Emotional war

Lyme is a sick bastard, it tears at your self-esteem, your personality, and your body. I had to learn how to fight on a different level, I am always fighting it. It is emotional and you have to take control of them.  I know that when I give in, even for a day, I will feel worse for much longer.

I know I am not alone in my fight against Lyme. Robert C. Bransfield, MD found in his study of Lyme disease that depression is the most common psychiatric syndrome associated with late-stage Lyme dis­ease like I have. Although depression is common with any chronic illness, it is more preva­lent with Lyme patients. There appear to be multiple causes, including a num­ber of psychological and physical fac­tors.

From a psychological standpoint, many Lyme patients are psychologically overwhelmed by the large multitude of symptoms associated with this disease. Most medical conditions primarily affect only one part of the body or only one organ system. As a result, patients singularly afflicted can do activities which allow them to take a vacation from their dis­ease. In contrast, multi-system diseases such as Lyme, depression, chronic Lyme disease can penetrate into multiple as­pects of a person’s life. It is difficult to escape for periodic recovery. In many cases, this results in a vi­cious cycle of disappointment, grief; chronic stress, and demoralization.

It should be noted that depression is not only caused by psychological factors. Physical dysfunction can directly cause depression. Endo­crine disorders such as hypothyroidism, which causes depression, are sometimes associated with Lyme disease and further strengthen the link be­tween Lyme disease and depression.

Suicide is the weapon that Lyme uses to finish us off. Sadly suicidal tendencies occur in approxi­mately 1/3 of Lyme encephalopathy patients. Few of us are ever free of the thought of helping out the disease and sleeping forever.


The Jarish-Herxheimer reaction is hell. It's a hell we will go through for the rest of our lives. When in treatment, the Lyme fights back, and it wants you to think you are dying and even worse.. it wants you to help it take you down. 

Some patients have described becoming suddenly aggressive without warning. For me, antibiotic doses have to be increased very gradually or else suicidal thoughts and depression swim in my head continuously.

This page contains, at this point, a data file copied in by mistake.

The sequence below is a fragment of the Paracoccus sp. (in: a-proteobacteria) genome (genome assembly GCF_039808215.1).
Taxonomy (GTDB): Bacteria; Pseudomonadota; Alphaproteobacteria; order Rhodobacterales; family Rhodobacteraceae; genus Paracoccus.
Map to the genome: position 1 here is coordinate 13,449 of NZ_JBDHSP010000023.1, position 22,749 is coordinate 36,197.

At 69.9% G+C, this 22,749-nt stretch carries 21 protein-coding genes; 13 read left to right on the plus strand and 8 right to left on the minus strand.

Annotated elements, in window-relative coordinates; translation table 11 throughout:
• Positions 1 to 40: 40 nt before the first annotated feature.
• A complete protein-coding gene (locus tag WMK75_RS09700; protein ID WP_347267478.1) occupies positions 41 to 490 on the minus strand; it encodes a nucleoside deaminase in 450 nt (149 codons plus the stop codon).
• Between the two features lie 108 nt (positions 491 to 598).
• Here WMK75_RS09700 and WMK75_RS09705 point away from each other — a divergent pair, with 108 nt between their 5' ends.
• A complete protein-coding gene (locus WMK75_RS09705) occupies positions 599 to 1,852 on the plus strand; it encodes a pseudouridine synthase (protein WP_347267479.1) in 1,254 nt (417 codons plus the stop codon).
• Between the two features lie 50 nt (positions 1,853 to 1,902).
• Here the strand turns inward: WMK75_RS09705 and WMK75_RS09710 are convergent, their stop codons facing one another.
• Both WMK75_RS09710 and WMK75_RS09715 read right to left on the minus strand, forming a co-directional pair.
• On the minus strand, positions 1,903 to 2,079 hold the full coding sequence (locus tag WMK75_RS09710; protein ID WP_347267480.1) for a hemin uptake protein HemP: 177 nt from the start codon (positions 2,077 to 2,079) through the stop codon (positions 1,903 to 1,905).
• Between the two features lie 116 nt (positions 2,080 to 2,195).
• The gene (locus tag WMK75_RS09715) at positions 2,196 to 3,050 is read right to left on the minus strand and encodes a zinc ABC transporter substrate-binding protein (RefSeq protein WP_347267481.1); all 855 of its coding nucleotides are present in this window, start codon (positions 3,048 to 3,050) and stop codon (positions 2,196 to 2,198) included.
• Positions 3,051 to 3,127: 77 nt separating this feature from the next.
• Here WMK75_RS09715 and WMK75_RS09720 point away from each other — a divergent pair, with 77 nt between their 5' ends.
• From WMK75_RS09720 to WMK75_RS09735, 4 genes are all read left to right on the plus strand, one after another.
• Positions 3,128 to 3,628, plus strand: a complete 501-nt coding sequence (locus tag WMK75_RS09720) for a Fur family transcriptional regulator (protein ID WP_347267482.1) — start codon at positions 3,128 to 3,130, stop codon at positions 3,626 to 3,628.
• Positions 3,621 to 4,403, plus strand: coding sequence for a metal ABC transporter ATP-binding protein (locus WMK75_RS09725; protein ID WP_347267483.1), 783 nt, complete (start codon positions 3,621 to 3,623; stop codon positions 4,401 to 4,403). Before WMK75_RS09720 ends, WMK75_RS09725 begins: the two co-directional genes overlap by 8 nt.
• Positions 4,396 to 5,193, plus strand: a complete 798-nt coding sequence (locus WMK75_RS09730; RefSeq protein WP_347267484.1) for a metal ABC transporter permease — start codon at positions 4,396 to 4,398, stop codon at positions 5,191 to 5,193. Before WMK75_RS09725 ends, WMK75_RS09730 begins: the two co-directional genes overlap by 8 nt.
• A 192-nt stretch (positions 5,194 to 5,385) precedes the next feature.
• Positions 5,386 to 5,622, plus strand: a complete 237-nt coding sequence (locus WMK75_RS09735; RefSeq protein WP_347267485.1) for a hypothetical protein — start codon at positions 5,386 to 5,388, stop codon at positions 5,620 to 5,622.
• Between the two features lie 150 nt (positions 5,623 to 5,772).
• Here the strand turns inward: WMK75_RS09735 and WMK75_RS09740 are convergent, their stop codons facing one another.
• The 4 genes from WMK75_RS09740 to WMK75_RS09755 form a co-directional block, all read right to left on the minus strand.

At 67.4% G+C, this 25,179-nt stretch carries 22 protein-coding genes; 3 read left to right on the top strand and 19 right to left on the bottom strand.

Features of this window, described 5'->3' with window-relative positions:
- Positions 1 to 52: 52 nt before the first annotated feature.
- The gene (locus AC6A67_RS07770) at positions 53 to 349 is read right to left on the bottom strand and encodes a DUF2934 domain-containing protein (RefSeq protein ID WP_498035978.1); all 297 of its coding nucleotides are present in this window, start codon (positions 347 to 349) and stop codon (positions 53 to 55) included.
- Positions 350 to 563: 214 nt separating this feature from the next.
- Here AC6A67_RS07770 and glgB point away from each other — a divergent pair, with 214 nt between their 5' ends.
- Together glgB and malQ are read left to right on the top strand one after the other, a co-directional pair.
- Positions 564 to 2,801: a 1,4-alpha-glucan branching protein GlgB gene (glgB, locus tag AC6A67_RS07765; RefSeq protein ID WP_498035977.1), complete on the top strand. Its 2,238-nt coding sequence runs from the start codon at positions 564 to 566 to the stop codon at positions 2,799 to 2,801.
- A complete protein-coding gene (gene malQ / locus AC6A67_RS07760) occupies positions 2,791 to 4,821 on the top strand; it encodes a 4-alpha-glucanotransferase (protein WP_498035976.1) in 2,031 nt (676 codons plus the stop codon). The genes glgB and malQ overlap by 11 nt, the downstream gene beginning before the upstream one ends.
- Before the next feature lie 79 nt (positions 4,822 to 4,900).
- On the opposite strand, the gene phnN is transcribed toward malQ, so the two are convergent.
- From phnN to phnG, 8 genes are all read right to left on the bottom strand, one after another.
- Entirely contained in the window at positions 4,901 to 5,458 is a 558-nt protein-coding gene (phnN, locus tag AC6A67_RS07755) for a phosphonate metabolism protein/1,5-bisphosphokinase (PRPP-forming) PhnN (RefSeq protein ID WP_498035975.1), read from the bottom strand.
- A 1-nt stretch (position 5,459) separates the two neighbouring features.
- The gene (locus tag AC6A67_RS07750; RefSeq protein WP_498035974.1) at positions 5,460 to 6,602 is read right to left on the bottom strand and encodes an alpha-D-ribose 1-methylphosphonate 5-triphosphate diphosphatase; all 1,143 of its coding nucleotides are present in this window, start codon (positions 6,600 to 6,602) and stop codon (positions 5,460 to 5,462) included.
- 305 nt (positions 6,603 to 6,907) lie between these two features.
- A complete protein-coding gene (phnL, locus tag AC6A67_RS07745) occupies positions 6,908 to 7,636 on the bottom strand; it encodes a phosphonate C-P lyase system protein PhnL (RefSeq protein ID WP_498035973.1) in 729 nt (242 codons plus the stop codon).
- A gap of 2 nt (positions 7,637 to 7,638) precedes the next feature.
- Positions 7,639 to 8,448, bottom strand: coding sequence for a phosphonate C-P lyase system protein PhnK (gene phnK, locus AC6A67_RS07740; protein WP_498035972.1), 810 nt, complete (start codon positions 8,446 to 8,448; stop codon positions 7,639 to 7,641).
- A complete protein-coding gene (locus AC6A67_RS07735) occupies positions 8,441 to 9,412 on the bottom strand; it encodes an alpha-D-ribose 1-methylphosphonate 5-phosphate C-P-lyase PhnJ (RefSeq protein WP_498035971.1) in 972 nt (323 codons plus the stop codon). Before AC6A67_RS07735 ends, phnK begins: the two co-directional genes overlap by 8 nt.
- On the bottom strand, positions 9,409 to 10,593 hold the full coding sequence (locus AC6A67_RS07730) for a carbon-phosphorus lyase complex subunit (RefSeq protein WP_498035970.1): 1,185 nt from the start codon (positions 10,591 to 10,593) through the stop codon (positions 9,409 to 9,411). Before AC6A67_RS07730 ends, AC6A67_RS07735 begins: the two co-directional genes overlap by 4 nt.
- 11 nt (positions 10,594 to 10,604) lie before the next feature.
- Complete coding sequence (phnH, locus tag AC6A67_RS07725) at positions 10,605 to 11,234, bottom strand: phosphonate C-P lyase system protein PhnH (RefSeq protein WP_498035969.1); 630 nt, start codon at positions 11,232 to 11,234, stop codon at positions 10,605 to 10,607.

I've felt as if the antibiotics were actually killing me with each dose and would beg my husband not to make me take another dose. In reality I was having an adverse reaction to the meds and should have been taken off it immediately. When I told my doctor about the thoughts, he said it was rare but dangerously real.

Lyme doesn't have to win

But please, don't think that Lyme will always win.  Medications are out there to help with this part of your disease as they helped with mine. After suffering from terrible tremors and body vibrations, my doctor suggested a low dose of Sertraline  for a few weeks to help settle the nerves in my body and keep my system from going into a hormonal panic attack. It worked to settle things down. 

Waxing Poetic Celebrate the Journey Necklace

Now I have a low dose of CBD oil that I take nightly for the tremors and pain that I also can take when the anxiety kicks up a bit. I don’t do well on pharmaceuticals because of a bad liver. But the cannabis doesn’t affect my liver function and settles my nerves easier.

Lyme doesn't have to win.   I am not going to let it take me down, nor help it win because I know to ask for help. You have to keep that in your head.

I am not my disease!

I am not my Lyme.  It only has the power that you give to it. I am a beautiful, strong artistic woman who loves her children and husband dearly, enough to keep fighting through the pain.

Please, if you have these thoughts and need someone to talk to.  I am here, and there are others who are waiting to help you too.